Finally, after a really late night of tears and trying and trembling, it came to me on my way home. I decided to give up listening to the radio in my car. It met all the criteria. With all of my driving back and forth to Beebe at least twice a week, in addition to the driving that I do around Searcy regularly, I could definitely miss it. But I also felt that I had enough self-control to make it through. I also decided that because I didn't want to sweep my house clean only to have seven more demons return, I needed to pray regularly in the car to replace listening to music. This was how I was going to find God again.

Now comes the confession and report on just how well I've done. First of all, I did stick to it. (And since my revelation came about a week too late to begin on Ash Wednesday, I've still got 3 days left.) Some car rides were harder than others, and I didn't always pray as much as I should. But practicing the self-discipline of Silence has really helped. It's helped me be more self-controlled about my eating habits and more self-disciplined about working out. It's helped me to really appreciate and almost look forward to the quiet times when I can just rest and think. I think it's helped me remember more. When I have more room and time to think, I forget fewer things. But the ultimate test is "Has it really brought me closer to my God?" I really think it has. I think the prayer and quiet time has created a way of life for me that reminds me that God is around. I am much more likely to remember to stop and pray than I was at the first of the year. I'm more content (usually). I'm more comfortable being alone and silent (most of the time).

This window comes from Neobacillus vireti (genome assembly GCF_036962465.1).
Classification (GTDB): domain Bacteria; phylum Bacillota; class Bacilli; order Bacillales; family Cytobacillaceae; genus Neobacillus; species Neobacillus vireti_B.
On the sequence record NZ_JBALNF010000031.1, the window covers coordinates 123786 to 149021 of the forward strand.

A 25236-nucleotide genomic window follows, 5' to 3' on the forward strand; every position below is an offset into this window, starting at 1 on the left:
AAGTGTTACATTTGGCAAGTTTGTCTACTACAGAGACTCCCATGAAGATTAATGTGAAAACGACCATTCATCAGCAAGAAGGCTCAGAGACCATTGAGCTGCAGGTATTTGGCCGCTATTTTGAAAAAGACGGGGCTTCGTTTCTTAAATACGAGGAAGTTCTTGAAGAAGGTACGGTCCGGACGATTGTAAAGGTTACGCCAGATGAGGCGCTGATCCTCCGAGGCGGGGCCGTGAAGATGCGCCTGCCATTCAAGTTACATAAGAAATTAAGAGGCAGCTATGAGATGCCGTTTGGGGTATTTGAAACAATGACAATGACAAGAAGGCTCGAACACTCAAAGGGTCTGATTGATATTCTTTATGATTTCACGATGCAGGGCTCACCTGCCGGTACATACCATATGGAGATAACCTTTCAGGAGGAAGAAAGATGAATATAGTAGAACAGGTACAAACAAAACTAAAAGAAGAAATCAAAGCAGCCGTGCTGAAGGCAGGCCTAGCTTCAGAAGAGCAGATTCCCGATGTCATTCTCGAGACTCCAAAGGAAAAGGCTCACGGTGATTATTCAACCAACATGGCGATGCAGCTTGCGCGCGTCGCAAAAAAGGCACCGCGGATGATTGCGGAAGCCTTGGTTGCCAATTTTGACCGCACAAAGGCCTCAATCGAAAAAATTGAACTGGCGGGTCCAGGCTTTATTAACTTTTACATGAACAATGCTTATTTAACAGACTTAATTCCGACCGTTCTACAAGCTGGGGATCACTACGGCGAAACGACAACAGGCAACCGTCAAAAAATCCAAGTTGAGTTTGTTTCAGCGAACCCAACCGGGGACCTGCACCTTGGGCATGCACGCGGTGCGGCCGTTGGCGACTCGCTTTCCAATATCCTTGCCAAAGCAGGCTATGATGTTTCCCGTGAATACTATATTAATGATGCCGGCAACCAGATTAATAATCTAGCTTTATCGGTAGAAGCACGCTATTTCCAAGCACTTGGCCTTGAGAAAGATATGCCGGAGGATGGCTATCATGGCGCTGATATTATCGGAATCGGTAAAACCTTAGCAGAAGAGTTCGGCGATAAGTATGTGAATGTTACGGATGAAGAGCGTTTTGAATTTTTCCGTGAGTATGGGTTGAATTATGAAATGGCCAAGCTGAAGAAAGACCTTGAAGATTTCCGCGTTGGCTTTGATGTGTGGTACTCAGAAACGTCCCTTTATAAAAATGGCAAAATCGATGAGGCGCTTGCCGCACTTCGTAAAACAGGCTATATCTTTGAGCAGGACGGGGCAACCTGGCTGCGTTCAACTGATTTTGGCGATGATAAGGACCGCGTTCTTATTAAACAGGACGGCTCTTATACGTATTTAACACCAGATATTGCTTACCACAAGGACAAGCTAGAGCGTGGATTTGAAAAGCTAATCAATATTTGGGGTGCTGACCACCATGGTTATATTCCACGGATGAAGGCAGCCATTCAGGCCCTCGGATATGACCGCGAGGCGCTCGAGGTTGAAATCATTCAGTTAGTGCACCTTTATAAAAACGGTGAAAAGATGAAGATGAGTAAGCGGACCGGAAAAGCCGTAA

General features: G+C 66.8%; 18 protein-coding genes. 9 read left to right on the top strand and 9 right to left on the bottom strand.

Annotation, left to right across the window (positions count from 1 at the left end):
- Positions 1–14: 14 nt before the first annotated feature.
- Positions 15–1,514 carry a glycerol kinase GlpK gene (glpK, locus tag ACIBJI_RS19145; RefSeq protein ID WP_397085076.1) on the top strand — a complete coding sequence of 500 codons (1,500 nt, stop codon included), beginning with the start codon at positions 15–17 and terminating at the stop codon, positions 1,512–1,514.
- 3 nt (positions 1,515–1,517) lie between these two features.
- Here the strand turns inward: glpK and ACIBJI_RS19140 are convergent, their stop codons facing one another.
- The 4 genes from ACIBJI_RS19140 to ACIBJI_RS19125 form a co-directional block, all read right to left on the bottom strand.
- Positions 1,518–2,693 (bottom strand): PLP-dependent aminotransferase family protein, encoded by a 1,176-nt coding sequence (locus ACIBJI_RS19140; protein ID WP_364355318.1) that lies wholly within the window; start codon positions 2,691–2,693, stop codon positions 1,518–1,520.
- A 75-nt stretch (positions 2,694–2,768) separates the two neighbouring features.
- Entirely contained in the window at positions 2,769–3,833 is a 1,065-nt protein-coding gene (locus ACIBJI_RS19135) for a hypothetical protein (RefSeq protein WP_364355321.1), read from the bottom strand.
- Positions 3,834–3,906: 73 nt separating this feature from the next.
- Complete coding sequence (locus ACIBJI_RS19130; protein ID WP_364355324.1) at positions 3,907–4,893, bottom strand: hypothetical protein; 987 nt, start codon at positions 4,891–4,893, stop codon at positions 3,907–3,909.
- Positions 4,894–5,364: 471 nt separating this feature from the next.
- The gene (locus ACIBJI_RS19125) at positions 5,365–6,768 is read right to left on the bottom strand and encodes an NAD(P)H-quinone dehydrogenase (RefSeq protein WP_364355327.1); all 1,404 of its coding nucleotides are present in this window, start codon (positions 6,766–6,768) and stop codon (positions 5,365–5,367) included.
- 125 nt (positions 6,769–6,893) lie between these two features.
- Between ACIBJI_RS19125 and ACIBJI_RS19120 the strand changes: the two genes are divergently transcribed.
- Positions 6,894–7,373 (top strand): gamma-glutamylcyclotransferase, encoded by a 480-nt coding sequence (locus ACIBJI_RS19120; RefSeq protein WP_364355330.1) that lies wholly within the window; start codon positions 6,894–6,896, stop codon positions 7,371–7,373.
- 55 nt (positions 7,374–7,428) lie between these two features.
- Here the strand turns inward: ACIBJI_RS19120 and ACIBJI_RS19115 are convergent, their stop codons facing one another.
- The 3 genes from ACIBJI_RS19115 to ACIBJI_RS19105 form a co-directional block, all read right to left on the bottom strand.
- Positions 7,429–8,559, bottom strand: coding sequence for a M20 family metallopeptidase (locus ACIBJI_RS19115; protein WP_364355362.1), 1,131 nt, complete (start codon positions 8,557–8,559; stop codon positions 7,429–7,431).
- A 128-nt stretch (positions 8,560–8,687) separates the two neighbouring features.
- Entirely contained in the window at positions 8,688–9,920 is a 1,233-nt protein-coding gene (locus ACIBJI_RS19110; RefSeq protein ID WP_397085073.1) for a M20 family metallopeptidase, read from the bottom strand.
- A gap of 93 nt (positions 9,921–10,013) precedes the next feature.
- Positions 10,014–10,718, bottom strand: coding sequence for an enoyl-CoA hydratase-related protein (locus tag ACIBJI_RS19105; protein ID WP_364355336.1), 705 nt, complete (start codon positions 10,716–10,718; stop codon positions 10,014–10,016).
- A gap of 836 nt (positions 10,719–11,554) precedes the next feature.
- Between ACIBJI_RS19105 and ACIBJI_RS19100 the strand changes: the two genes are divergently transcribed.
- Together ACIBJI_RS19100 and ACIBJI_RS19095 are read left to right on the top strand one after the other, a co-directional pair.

I don't know what will change next week when I'm allowed to listen to the radio again. I hope it's like when I stopped drinking Cokes for a year and a half. Now I can't stand the taste of a regular soft drink. I hope I won't like it anymore. I hope I at least don't want it on all the time. I hope I'll still be able to remember how precious quiet can be and how calming it can be to not have a thousand different inputs in my one tiny brain.

Regardless, God is good. And I can't explain how it wonderful feels to regularly feel Him with me again. So, if the testimony of a Lent neophyte is worth anything, I'm in favor of yearly sacrifice. It's one step closer to the daily sacrifice we're all called to.

Friday, March 25, 2011

8 Questions

I have been asked several questions since becoming a teacher that have completely left me speechless. These aren't the kind of questions I don't feel qualified to answer; they're just the kind I never expected to hear.

1. Can I go out to the parking lot? I left my car running this morning.
2. Can I turn my homework in tomorrow? I got hit by a car yesterday afternoon.
3. Can I go to the office? My tooth just broke off.
4. Can I go get my book? I left it on the wrong side of my locker, so I forgot to pick it up.
5. Can you tell us about your first kiss?
6. Do you know who invented the dog whistle?
7. Where does the peace sign come from?
8. Do you know how to fold those paper chain people who all hold hands?

Needless to say, those of you who think that teachers only need to know about teaching their particular subject matter, think again. I've half a mind to write to the dean of my college and demand to know why the English Department didn't teach me who invented the dog whistle. I'm sure he'd take that into consideration and create a class designed specifically around that. In the meantime, Wikipedia is at my frequent disposal.